I have a Apple /// bought as defect , now working after help from this forum,
There is one problem left, the keyboard is not working properly , keys 1,Q,S,X,3,6 and 9 does not work. . All these keys are connected to Y1 in the keyboard. The separate key contacts are OK and the connection Y1 from the keyboard to pin 18 on the keyboard controller 341-0035 is OK. All other keys are OK.
Maybe its the 341-0035 thats defect. There is some information that Apple IIe , IIc and III has the same KB controller ? https://kb.pocnet.net/wiki/Apple_Chip-Bezeichnungen
Is it safe to test the Apple /// with a KB controller from Appple IIe? Will it work??
We don't really have a good replacement option for the keyboard controller. Its something that we need someone to make up an alternative either using a microcontroller or maybe using the KR3600 pro.
There has been some dicussion on the Apple3 facebook group regarding the micro controller option, not to sure how far this has gone. Maybe you can join that and have a search for keyboard controller.
The other option would be something like this:
Hello again. I have not done anything to my Apple III for some time but no I´m trying to fix it again.
The problem is that the keyboard will not work. Only 1,Q,S,X and 3,6,9 on the keypad is defect. i get the following result when testing with Apple /// dealer test.
Apple /// dealer test
Apple /// dealer test
Number 1 key on the key pad is working but not on the keyboard. everything else in the Apple /// dealer test is OK.
New KB encoder
A year ago I was able to find a new encoder and it worked for one day but now the same problem. Now I dont know if the problem is in the KB encoder or other parts. Is something on the MB destroying the KB encoder? The tracing Y1 from the keyboard to pin 18 on 341-0035 is OK. I have reseated the encoder and the two 74LS257.
I recently found out that its possible the buy a new encoder (https://jcm-1.com/product/jcm-universal-keyboard-encoder/) and thats really great. I will get one of these but before I put it in it would be good to know if its something else on the MB thats defect.
Im greatful fore any advice. Thanks.
Twice the exact same issue, though the replacement chip did briefly work, that's certainly either an extreme coincidence - or a sign of another defect.
I would double check that Y1 doesn't have a short circuit to any other signal or voltage rail. The keyboard connector also has 5V and ground pins, to drive the light bulb - so it's not impossible that one of the keyboard matrix signals might get overloaded. Indeed, Y1 is on pin 2 of the keyboard connector - and pin 3 is Vcc (5V) - right next to it. So, yeah, that's at least a possibility...
Use your multimeter to measure the resistance from pin 2 to pin 3 on the keyboard connector (both on the mainboard, and also on the keyboard/cable itself - if the keyboard was unplugged).
If that does not show any short circuit, I would probably also do another test: remove the keyboard encoder chip and then use a high value resistor (like 100KOhm) to pull the Y1 signal to ground - and check the voltage level on the Y1 pin (with the machine/mainboard powered and no key pressed). Then repeat the test using the 100K resistor to pull Y1 to 5V. If there was any short circuit, the current through the 100K resistor will not be strong enough to pull the Y1 signal high/low. Without the keyboard encoder chip (and no key pressed), the Y1 signal should not be connected to anything, so any pull-up or pull-down resistor should be strong enough to change its voltage level.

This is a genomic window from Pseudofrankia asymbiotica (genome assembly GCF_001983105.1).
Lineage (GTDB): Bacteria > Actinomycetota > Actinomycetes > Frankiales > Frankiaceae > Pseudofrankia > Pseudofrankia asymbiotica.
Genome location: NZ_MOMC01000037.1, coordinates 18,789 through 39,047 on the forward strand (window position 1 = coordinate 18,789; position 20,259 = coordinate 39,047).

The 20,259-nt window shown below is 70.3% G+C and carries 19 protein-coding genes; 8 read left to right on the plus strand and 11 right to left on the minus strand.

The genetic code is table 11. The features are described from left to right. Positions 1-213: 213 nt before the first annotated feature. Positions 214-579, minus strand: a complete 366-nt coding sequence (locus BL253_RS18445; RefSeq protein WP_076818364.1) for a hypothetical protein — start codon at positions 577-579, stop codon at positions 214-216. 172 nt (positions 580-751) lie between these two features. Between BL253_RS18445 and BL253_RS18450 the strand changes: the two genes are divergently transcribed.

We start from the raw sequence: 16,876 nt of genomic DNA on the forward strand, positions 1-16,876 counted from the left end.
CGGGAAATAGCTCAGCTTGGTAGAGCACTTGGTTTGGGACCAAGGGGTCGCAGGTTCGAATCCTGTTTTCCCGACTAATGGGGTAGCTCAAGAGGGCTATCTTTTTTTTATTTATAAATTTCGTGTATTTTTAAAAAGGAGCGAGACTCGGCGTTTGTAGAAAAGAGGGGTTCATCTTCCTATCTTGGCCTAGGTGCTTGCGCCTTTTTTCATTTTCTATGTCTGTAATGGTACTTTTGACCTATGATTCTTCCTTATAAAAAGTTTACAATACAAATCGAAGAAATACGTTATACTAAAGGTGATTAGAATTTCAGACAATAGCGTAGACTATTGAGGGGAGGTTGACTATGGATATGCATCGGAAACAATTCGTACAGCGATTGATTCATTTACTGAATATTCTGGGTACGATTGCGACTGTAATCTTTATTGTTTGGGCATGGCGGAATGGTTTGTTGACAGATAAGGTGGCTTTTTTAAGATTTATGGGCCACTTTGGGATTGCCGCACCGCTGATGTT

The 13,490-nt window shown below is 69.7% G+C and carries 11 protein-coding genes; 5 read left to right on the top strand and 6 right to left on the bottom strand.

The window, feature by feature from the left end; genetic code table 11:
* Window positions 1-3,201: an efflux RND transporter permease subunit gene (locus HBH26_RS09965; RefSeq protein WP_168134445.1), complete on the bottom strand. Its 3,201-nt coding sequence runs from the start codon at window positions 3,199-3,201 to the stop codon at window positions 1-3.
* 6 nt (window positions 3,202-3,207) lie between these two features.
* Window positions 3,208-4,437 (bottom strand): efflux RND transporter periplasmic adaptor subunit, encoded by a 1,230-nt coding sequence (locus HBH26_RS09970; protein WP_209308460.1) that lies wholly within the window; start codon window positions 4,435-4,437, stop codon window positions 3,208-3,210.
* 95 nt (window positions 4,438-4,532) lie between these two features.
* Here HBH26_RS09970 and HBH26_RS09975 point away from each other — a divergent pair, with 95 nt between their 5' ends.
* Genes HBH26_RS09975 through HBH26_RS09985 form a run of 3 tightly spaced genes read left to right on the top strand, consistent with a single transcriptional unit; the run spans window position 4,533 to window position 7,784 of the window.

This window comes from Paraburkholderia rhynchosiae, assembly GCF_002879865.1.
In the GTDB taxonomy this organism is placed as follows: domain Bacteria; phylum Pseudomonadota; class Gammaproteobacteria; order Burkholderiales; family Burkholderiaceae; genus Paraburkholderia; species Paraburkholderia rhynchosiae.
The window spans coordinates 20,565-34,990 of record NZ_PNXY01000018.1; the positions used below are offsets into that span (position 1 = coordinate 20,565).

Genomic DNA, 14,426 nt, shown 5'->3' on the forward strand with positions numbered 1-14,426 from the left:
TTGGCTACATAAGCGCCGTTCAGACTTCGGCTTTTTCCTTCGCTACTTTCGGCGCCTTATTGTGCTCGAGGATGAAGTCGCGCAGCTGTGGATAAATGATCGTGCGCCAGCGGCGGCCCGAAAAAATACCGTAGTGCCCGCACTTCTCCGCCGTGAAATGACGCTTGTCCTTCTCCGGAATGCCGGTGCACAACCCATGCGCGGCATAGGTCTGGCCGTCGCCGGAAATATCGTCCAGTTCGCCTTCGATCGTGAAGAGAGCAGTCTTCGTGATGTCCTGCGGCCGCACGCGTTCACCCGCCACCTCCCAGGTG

That original chip (AY-5-3600-PRO) is unobtanium. Thankfully Joe's Computer Museum has a modern replacement...
One last question: the fact that Y 1 is defect but the "1" key one the keypad is working: Does that prove that the fault must be in the KB or connections between KB and the encoder. Do I have to look for defects after the 341-0035 chip?
I will order new 341-0035 from Joes computer museum but the cause of this defect encoders has to be fixed. More information later
I don't think you should order any more encoders and I am willing to bet that you already have 2 good ones.
The most likely problem is those keys are simply not making contact when you press them. I had the same issue with my Apple IIe keyboard with a few keys. To fix them I removed their caps and sprayed pure isopropanol inside and moved their stems up and down as well as side to side a few dozen times. Isopropanol doesn't conduct electricity, so you can do it while the computer is on and see when they start working again.
Looking at your pictures I would also resolder them. Start with the ones that are not working.
The "1" on the keypad does not share the Y1 line - it's on the Y5 line. Since you say exactly the keys "1" (main keyboard), Q, S, X and the keypad's 9,6,3 are not working, while other keys are all working, it is basically guaranteed to be an issue with the Y1 line - as you already analyzed. The chances of exactly those 7 keys individually failing with contact issues, while everything else works are negligible.
The Apple /// service manual also confirms the keyboard matrix, mapping exactly those keys to the Y1 line:
So, something is up with the Y1 line. It's either interrupted (connector or trace without proper contact), it's stuck (short circuit to something else) or otherwise the keyboard encoder is dead (and not driving the Y1 line any longer). Still, before ordering I would double and tripple check the connections. Also measure resistance. It'd be ideal if you had access to an oscilloscope, of course. You could check if the encoder chip is properly pulsing the Y1 line...